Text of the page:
On the Sunday night before the print copy of the paper hit the newsstands, some had already seen the front page online and tweeted about how irresponsible and inflammatory they felt it was. A British Muslim member of the public, who also happens to follows me on Twitter, tweeted "All 5 Muslims in our household despise extremists. Either me or @TheSun is lying. Only one of us lies habitually."
On Monday morning as people awoke to this headline, my debate show team knew that our listeners would want to discuss the impact it would have. We asked "Is today's Sunheadline a wake up call to British Muslims or irresponsible journalism?" Many sided with the latter part of the question, as did others in the media. That same day there were articles in other newspapers questioning the methodology and the very basic journalistic shortcomings of the piece, and it was beginning to look like a blatant piece of hate-mongering to some of my listeners.
The Sun replied to the criticism by stating that they had "published the poll's findings clearly and accurately, including the questions in full." A non-Muslim emailer called Karamjeet wrote, "The reporting in The Sun certainly doesn't surprise me, but the way it is reported is totally irresponsible and inflammatory." Another listener texted, "The Sun is very conniving... they were asking very leading questions, the answers of which could be easily manipulated." With more than a hint of frustration in her tone, another listener said, "Like those three monkeys, the media by and large chooses to stay blind, deaf, and dumb to those voices who speak out against extremists and terrorists. What do they want? That I renounce my faith? That I take up non-Islamic practices? Will that then assuage them?"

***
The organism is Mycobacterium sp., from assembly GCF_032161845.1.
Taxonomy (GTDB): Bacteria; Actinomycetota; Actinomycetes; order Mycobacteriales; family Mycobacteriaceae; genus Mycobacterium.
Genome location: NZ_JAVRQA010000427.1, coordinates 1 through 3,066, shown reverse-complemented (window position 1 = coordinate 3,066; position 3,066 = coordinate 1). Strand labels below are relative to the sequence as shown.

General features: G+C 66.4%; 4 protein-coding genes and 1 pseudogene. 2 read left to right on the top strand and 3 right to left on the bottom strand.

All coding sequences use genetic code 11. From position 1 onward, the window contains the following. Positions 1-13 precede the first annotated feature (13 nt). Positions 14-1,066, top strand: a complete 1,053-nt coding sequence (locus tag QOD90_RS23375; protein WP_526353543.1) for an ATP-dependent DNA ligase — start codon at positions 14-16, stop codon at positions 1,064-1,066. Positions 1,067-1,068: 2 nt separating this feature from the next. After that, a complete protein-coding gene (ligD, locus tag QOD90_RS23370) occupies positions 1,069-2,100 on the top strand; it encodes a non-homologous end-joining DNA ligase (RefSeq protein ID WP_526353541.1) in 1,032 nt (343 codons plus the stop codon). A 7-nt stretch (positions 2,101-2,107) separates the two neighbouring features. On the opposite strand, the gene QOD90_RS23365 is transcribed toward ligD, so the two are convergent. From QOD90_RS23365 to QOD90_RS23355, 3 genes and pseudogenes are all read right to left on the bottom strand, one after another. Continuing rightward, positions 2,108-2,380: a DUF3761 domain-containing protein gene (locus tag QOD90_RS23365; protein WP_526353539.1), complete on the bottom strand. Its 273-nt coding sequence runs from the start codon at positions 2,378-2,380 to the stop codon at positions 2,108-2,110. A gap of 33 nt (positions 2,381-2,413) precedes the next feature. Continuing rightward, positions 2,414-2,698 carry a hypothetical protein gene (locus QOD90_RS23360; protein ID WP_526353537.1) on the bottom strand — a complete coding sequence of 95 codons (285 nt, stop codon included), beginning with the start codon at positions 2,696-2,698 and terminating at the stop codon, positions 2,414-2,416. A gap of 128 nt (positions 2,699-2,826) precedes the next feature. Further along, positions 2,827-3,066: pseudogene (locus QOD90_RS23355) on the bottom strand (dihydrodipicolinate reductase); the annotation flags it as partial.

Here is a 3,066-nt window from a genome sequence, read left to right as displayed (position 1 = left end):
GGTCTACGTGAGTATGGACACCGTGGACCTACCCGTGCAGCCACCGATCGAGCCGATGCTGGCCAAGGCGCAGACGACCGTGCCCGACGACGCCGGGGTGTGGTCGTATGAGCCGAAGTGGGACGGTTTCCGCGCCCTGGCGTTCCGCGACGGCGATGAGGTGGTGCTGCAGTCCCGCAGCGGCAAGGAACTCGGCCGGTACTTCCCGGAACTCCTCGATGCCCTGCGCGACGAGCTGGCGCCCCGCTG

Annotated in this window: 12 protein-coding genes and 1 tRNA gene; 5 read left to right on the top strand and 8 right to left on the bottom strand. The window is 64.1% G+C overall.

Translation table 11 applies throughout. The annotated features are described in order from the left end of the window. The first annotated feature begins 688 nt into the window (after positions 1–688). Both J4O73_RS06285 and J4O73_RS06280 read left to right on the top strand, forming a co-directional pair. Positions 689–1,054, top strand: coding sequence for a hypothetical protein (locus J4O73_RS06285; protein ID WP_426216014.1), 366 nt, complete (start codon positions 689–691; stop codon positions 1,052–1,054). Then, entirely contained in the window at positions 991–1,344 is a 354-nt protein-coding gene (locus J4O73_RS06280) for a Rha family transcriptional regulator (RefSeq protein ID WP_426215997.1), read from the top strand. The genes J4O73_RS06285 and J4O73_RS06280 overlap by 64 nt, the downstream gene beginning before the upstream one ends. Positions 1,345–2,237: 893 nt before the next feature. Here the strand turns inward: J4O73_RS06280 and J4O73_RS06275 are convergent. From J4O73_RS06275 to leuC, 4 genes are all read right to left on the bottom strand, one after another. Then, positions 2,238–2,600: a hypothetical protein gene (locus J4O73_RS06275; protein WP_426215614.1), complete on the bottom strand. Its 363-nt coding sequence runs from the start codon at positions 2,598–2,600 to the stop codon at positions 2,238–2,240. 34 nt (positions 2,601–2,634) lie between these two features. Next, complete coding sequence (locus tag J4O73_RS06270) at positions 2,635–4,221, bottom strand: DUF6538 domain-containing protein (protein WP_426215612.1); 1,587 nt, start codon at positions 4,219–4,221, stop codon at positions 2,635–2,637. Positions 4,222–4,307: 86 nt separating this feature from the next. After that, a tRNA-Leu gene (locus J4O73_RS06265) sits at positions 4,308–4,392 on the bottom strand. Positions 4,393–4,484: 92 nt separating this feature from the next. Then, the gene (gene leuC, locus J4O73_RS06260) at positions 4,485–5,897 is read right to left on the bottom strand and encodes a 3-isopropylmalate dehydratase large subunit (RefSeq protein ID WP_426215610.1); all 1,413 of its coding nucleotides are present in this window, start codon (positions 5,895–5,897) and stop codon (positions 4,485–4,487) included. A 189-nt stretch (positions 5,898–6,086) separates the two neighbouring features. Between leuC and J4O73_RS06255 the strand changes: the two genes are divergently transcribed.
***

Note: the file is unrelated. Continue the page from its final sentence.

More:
The fact that British Muslim callers have described how their work colleagues no longer treat them with the courtesy they once experienced, or that they are fearful for the futures of their kids, should act as a wake-up call to politicians and journalists that ill-conceived headlines have repercussions for people who just wish to practice their faith and go about their business. We all have a responsibility to confront hatred and bigotry wherever it exists, and at the very least do nothing to unnecessarily exacerbate the situation.